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PN Review 276
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This item is taken from PN Review 219, Volume 41 Number 1, September - October 2014.

Letters from Adam Czerniawski, Peter Faulkner, Paul McLoughlin, David Ludgate
Tadeusz Różewicz


In your obituary note on Tadeusz Różewicz (PNR 218) you describe him as ‘a perennial Nobel nominee’. The Polish mafia ensured that he stayed that way. To block him it first promoted Miłosz, himself an expert in ruthless self-promotion, then Szymborska. And when Różewicz was still alive, they started canvassing Adam Zagajewski.

Two myths envelop his poetry. Firstly, that it is a despairing anti-poet’s work ‘contaminated by death’, and the immense popularity of his Auschwitz poem ‘Pigtail’ (his most anthologised poem in English-language publications) seems to confirm this. But it also contradicts Adorno’s notorious nonsense that poetry is not possible after Auschwitz. In one of his poems Różewicz emphatically declares: ‘at home a task / awaits me: / To create poetry after Auschwitz’. In fact, he went on to become perhaps the twentieth century’s most prolific poet and over the many years granted him his poetry moved well beyond the war in very many directions.

The other myth presents him as an atheist, and the Polish Catholic Church’s condemnation of him seems to prove this. In her Guardian obituary Katarzyna Zachenter confirms it, but in fact Różewicz was Poland’s most outstanding religious poet of the post-war years, if you don’t confine religious poetry to standard pieties, as Poles tend to do.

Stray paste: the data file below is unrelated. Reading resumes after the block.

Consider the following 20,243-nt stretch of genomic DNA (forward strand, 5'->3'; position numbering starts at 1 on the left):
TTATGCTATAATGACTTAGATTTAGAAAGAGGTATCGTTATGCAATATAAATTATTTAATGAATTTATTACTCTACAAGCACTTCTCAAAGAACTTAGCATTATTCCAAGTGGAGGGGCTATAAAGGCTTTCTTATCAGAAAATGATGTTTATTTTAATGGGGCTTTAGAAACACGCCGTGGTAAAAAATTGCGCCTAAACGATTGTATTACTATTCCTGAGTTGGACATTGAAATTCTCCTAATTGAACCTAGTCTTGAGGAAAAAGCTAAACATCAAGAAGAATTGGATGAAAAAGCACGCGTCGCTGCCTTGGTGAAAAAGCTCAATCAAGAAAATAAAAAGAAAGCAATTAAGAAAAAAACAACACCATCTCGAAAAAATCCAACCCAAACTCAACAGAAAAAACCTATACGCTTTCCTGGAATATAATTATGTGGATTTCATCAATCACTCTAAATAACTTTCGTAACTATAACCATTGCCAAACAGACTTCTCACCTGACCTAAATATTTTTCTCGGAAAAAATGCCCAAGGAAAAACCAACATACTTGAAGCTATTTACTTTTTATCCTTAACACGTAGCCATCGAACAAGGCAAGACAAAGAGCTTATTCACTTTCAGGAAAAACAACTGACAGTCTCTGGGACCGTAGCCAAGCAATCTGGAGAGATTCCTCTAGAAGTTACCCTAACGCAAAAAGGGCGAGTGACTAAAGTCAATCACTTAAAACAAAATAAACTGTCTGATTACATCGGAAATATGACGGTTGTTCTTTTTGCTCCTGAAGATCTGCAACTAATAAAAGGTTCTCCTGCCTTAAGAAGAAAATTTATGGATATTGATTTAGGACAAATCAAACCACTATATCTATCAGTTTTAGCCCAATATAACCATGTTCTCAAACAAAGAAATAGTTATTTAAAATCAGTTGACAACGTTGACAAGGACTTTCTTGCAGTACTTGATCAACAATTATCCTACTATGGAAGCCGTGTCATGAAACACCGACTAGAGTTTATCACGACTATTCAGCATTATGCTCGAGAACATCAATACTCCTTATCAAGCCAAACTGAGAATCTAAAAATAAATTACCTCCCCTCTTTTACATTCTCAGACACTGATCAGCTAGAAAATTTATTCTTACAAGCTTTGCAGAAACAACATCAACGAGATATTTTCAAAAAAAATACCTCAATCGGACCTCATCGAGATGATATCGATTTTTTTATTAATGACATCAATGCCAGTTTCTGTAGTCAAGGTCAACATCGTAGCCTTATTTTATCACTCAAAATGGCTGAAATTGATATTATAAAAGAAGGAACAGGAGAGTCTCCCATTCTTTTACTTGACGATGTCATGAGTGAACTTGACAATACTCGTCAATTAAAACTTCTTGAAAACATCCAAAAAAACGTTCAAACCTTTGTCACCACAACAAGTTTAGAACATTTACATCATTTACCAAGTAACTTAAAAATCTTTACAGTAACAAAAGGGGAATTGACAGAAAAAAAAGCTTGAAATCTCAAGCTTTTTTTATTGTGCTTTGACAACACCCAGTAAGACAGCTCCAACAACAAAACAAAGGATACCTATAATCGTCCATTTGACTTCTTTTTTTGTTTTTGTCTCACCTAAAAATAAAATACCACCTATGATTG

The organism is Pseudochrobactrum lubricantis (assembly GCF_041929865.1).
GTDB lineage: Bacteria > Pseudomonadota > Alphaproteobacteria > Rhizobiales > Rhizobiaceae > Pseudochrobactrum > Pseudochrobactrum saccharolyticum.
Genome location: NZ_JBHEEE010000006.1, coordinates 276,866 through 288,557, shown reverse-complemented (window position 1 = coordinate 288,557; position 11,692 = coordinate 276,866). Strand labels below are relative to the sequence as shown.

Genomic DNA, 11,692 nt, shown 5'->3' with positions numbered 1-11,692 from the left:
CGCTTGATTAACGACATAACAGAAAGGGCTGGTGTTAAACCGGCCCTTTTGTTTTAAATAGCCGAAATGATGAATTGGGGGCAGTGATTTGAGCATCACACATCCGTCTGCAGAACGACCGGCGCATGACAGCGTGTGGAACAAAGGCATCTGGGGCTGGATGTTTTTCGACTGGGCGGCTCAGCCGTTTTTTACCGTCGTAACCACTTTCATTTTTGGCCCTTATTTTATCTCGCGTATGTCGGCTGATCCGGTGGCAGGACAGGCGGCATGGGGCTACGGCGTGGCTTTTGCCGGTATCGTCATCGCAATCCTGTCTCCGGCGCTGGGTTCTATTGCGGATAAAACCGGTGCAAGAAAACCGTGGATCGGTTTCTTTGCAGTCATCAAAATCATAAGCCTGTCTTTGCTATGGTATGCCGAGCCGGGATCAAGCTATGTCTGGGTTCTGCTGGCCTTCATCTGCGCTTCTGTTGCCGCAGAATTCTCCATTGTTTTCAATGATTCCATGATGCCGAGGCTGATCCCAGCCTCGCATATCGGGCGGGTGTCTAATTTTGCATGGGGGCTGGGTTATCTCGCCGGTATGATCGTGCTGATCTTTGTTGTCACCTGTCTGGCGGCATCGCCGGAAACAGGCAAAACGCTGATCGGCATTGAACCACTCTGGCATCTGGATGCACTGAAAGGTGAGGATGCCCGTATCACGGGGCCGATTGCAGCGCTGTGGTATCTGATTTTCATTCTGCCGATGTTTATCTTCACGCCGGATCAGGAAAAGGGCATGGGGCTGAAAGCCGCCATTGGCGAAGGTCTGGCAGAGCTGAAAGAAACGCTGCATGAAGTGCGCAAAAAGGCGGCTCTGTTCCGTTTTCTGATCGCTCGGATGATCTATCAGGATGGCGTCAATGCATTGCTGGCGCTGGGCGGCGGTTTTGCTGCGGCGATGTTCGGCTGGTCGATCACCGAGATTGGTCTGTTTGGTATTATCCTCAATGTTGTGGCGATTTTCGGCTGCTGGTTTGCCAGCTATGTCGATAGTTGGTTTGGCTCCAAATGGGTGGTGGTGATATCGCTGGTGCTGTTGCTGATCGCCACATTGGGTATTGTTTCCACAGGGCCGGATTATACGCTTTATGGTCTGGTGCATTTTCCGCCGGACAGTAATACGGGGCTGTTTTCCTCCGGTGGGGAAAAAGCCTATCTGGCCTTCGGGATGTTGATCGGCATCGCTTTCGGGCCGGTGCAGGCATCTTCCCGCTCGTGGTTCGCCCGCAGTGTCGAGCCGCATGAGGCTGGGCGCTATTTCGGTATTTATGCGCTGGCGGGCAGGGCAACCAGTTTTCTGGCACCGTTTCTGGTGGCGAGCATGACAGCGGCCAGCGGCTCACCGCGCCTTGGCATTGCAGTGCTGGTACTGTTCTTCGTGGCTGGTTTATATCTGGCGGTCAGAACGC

You remind readers that PN Review had published three of his poems in my translation. In 2011 Anvil Press published the third expanded edition of They Came to See a Poet, a substantial collection of Różewicz’s poetry in my translation. Over several decades Peter Jay single-handedly published attractively produced volumes of translated poetry, ranging from the classics all the way to Hölderlin, Rilke, Celan, de Nerval, Verlaine, Lalić and Quasimodo, to name but a few. A brave quixotic adventure of great cultural significance.

adam czerniawski

Delights to the Mind


Alexander Hutchison may be right about the book by Peter McCarey he is reviewing (PNR 217), but he hardly encourages confidence when he alludes to Hamish Henderson as liking to say, ‘(quoting Joyce): great blows are delights to the mind’. This is as unfair to the pacific Joyce as it is to Yeats’s rhythmical powers.

peter faulkner
By email

Brian Jones


In his otherwise marvellous review of Brian Jones: New & Selected Poems (PNR 218), Grevel Lindop refers to the Jones family moving from Islington to Catford in East London. In fact, they moved to Greenford in West London. PNR readers interested in Jones’s work may like to know that I shall be reading from the New & Selected (‘being Brian’, as it were), on 11 October at Poetry in the Crypt in Islington.

paul mcloughlin
By email

Pot, Kettle


A little rich, I think, for the editor of PN Review to be complaining about nepotism in the Griffin Prize when fifteen of the contributors to that very issue (PNR 218) are published by Carcanet Press, which he also runs.

david ludgate

This item is taken from PN Review 219, Volume 41 Number 1, September - October 2014.

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